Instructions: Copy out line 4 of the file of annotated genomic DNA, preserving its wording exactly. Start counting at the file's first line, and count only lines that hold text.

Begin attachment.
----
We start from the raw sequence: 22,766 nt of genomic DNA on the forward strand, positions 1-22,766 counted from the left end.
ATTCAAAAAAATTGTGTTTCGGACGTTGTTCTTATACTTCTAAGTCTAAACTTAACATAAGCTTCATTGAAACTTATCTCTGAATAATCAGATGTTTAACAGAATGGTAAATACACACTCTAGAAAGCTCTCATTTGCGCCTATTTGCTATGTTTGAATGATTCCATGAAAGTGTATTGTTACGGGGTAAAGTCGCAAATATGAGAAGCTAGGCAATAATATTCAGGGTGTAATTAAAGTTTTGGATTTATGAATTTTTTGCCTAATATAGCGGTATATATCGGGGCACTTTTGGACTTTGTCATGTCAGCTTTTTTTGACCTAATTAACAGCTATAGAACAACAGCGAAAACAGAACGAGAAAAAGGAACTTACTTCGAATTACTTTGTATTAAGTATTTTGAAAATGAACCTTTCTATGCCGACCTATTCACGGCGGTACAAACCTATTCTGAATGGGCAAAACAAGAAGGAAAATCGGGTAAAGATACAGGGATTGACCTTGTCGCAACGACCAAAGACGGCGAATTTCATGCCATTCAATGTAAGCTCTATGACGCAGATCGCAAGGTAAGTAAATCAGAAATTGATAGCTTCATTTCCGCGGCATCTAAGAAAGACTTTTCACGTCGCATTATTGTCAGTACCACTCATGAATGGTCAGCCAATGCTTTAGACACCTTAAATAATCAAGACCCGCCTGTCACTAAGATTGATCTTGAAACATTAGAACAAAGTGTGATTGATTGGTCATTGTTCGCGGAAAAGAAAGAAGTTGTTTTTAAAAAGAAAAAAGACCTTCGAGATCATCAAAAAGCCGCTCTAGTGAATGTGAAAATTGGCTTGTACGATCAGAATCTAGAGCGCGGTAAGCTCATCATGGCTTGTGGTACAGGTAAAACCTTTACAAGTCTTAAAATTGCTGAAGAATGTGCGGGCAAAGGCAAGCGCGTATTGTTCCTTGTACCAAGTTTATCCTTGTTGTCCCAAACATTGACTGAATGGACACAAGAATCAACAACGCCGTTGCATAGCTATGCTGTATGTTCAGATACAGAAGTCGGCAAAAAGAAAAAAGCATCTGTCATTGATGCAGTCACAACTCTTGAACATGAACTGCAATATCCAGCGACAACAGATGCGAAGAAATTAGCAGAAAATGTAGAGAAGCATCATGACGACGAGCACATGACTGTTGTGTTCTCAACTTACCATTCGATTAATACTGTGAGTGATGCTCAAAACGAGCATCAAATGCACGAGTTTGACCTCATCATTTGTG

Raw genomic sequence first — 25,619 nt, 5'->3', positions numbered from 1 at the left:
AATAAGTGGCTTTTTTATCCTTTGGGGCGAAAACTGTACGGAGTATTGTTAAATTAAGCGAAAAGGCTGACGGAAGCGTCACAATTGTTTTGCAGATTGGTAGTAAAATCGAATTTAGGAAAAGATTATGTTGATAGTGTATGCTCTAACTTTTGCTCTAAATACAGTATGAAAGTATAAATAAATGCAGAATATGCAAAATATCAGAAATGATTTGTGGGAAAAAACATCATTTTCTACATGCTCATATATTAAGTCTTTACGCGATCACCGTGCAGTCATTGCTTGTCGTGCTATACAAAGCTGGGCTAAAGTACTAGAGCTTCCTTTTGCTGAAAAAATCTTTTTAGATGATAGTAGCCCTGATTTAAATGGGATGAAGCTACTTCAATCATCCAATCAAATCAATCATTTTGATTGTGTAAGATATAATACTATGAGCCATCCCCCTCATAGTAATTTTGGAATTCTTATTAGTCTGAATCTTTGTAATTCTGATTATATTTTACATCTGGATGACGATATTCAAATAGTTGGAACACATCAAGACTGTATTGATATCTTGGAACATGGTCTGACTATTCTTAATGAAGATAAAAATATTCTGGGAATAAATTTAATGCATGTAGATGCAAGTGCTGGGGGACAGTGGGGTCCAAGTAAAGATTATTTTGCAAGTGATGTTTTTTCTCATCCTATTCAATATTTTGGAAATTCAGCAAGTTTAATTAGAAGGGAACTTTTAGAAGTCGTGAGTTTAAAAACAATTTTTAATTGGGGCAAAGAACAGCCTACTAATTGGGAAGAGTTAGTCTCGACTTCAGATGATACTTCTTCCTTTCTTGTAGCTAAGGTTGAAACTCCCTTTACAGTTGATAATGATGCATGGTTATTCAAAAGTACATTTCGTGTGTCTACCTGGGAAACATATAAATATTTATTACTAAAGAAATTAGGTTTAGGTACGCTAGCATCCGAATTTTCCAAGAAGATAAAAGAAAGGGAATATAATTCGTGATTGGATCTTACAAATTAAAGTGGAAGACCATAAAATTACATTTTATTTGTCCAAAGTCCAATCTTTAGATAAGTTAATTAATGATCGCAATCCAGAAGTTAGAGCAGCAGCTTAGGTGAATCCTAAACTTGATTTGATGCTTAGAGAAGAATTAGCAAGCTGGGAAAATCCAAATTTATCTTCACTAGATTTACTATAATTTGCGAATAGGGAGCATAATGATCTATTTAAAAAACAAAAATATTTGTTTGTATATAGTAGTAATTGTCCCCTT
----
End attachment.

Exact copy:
AATAAGTGGCTTTTTTATCCTTTGGGGCGAAAACTGTACGGAGTATTGTTAAATTAAGCGAAAAGGCTGACGGAAGCGTCACAATTGTTTTGCAGATTGGTAGTAAAATCGAATTTAGGAAAAGATTATGTTGATAGTGTATGCTCTAACTTTTGCTCTAAATACAGTATGAAAGTATAAATAAATGCAGAATATGCAAAATATCAGAAATGATTTGTGGGAAAAAACATCATTTTCTACATGCTCATATATTAAGTCTTTACGCGATCACCGTGCAGTCATTGCTTGTCGTGCTATACAAAGCTGGGCTAAAGTACTAGAGCTTCCTTTTGCTGAAAAAATCTTTTTAGATGATAGTAGCCCTGATTTAAATGGGATGAAGCTACTTCAATCATCCAATCAAATCAATCATTTTGATTGTGTAAGATATAATACTATGAGCCATCCCCCTCATAGTAATTTTGGAATTCTTATTAGTCTGAATCTTTGTAATTCTGATTATATTTTACATCTGGATGACGATATTCAAATAGTTGGAACACATCAAGACTGTATTGATATCTTGGAACATGGTCTGACTATTCTTAATGAAGATAAAAATATTCTGGGAATAAATTTAATGCATGTAGATGCAAGTGCTGGGGGACAGTGGGGTCCAAGTAAAGATTATTTTGCAAGTGATGTTTTTTCTCATCCTATTCAATATTTTGGAAATTCAGCAAGTTTAATTAGAAGGGAACTTTTAGAAGTCGTGAGTTTAAAAACAATTTTTAATTGGGGCAAAGAACAGCCTACTAATTGGGAAGAGTTAGTCTCGACTTCAGATGATACTTCTTCCTTTCTTGTAGCTAAGGTTGAAACTCCCTTTACAGTTGATAATGATGCATGGTTATTCAAAAGTACATTTCGTGTGTCTACCTGGGAAACATATAAATATTTATTACTAAAGAAATTAGGTTTAGGTACGCTAGCATCCGAATTTTCCAAGAAGATAAAAGAAAGGGAATATAATTCGTGATTGGATCTTACAAATTAAAGTGGAAGACCATAAAATTACATTTTATTTGTCCAAAGTCCAATCTTTAGATAAGTTAATTAATGATCGCAATCCAGAAGTTAGAGCAGCAGCTTAGGTGAATCCTAAACTTGATTTGATGCTTAGAGAAGAATTAGCAAGCTGGGAAAATCCAAATTTATCTTCACTAGATTTACTATAATTTGCGAATAGGGAGCATAATGATCTATTTAAAAAACAAAAATATTTGTTTGTATATAGTAGTAATTGTCCCCTT